String Sextet No 2 in G major Op.36

Composer: Johannes Brahms (b. 1833 - d. 1897)
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Composer: Johannes Brahms (b. 1833 - d. 1897)

Performance date: 09/07/2016

Venue: Bantry Library

Composition Year: 1854-5

Duration: 00:37:53

Recording Engineer: Richard McCullough, RTÉ lyric fm

Instrumentation: 2vn, va, 2vc

Instrumentation Category:String Sextet

Artists: Ella van Poucke - [cello]
Adrian Brendel - [cello]
György Kovalev - [viola]
Lilli Maijala - [viola]
Tamsin Waley-Cohen - [violin]
Elina Vähäla - [violin]

love life is spelt out in his music for all to hear. In 1858 he had met and
fallen for a young singer, Agathe von Siebold, who had a haunting voice like an Amati violin. She was also
lively and intelligent and his own age, unlike Clara Schumann, who was 14 years
older than him. Clara was of course his first love but they had already decided
that marriage was impossible. Indeed she often urged him to find himself a nice
young wife, but actually seeing him with his arm around Agathe was too much for
her. Brahms got as far as secretly exchanging rings with Agathe, but his nerve
failed him and he brutally broke off the engagement in 1859 and they never saw
each other again. The story reappears in his Magelone-Lieder and Rinaldo
and, dramatically, in the G major Sextet. His distress at this time was
compounded by the total failure of his D minor Piano Concerto at the Leipzig
Gewandhaus, where he was hissed off the stage.

Sextet has a richness of sonority matched only by the B flat Sextet and these
two works stand out like beacons amongst the comparatively small repertoire for
this luscious combination of instruments. Brahms may have seen the six strings
as an ensemble with a less awe-inspiring history than the string quartet. He
claimed to have destroyed at least 20 string quartets before he finally
published his first two in 1873.

opening of the G major Sextet is extraordinary and immediately shows the black
areas of harmonic instability that Brahms is prepared to exploit before launching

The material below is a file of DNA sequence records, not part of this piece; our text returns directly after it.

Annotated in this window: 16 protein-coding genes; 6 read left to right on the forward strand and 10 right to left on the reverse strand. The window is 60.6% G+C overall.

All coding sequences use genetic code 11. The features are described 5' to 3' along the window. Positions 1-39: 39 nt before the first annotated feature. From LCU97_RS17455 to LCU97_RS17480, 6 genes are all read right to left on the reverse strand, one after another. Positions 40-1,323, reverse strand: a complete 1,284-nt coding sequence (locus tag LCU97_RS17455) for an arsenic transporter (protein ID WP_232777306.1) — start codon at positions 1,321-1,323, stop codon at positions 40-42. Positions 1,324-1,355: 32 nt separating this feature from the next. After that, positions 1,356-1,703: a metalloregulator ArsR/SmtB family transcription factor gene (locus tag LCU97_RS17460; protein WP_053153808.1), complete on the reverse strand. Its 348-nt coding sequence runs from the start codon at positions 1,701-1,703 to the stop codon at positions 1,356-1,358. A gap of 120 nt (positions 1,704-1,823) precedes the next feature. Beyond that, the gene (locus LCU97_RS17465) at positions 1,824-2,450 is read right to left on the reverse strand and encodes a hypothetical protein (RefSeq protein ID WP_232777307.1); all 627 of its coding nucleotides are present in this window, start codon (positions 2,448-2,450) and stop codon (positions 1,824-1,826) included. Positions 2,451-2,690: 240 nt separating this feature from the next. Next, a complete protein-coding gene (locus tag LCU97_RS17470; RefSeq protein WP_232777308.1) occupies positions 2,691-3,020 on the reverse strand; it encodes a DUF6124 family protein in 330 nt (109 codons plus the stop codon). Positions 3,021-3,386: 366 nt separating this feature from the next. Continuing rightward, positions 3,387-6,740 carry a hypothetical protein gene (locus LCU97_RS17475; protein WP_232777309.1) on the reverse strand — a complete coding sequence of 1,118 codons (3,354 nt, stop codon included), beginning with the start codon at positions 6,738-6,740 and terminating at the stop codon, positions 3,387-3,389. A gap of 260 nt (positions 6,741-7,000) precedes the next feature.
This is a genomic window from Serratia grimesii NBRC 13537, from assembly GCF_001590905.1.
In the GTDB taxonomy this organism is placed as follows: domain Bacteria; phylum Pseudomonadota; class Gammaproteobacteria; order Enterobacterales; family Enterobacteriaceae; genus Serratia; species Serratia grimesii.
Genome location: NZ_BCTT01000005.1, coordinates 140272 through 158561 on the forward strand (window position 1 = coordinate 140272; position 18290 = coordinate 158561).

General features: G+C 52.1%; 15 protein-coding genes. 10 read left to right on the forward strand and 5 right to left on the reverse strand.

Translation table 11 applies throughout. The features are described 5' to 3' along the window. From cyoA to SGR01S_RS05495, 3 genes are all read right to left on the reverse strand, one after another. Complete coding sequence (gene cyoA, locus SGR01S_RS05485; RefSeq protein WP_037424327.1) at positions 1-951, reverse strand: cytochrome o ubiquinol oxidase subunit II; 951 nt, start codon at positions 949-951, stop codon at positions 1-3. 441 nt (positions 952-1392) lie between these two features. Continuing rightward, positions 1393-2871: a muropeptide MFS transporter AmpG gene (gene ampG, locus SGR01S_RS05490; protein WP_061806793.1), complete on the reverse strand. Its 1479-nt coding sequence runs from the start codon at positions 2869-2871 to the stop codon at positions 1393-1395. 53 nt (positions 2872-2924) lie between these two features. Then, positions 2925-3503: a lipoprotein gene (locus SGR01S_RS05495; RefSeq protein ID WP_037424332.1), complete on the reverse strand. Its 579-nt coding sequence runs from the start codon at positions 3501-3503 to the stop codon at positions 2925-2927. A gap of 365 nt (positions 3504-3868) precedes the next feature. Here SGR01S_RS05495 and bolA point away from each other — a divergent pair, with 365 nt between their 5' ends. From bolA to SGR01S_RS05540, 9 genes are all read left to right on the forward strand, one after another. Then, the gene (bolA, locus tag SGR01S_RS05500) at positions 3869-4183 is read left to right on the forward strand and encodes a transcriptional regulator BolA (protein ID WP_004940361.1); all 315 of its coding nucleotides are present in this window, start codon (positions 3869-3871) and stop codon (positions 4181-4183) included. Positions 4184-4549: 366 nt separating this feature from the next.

into his big themes. The semitone oscillation across two strings of the first
viola that opens the work is present in many forms throughout the exposition
either in the foreground as at the beginning or muttering away backstage. After
the exposition repeat it becomes the obsessive subject of the development,
which concentrates on this searching in the dark rather than either of the big
themes. The first and second subjects both spawn glorious tunes, especially the
second, which quotes the AGADHE code at the climactic moment. You cannot help
wondering what Clara’s comments were.

the Scherzo Brahms reworks an idea from a neo-Baroque Gavotte that he penned in 1854, which retains both its minor key
and its stylized dance character. It gets in addition a rhythmic irregularity,
which adds to the mood of uncertainty already created by the first movement.
The Trio however makes up for this with a rumbustious Presto giocoso with a strong Bohemian flavour. The transition back
to the Scherzo is very cleverly manipulated so you hardly notice the moment of
change. The coda is a sudden furious outburst.

Adagio is a set of variations in E
minor based on a theme given by the first violin accompanied by only violin and
viola that recalls the feeling of loss of the opening of the first movement and
bears the same Baroque tinge that we found in the Scherzo. Brahms was of course
a music scholar of immense erudition, who studied early music from manuscript
sources. The theme, which is very short, leads without a break into the
romantic sighing and pizzicato cello of the first variation. The next variation
led by the cellos also follows without interrupting the flow, the mood now
pensive and questioning. Still in the minor key the fugal third variation takes
a more strenuous approach evoking thoughts among cellists of the E minor Sonata
that was being written at the same time. The fourth develops the subject at a livelier
tempo before a smooth and deliciously anticipatory transition to, at long last,
the major key. This is summer nights music, Brahms has exorcised his lost love
and reached a moment of pure tranquillity. The E major key is held for the coda
and the movement closes in peace.

opening idea of the Finale recalls
that persistent oscillating figure of the first movement but this time it is an
element of stability giving the movement its energy. The second half of this
group is a warm and vibrant tune that reflects the newly won contentment.
Gradually the music takes on the character of a majestic and eternal dance
seemingly unconcerned with the impossible vagaries of human emotions. But the
dance cannot go on forever and the coda tries the usual trick of accelerating
into the finish, this fails so he tries the opposite, slowing down until the
music stops, which also fails, then he recalls the roundelay theme and now the accelerando drives to the finish.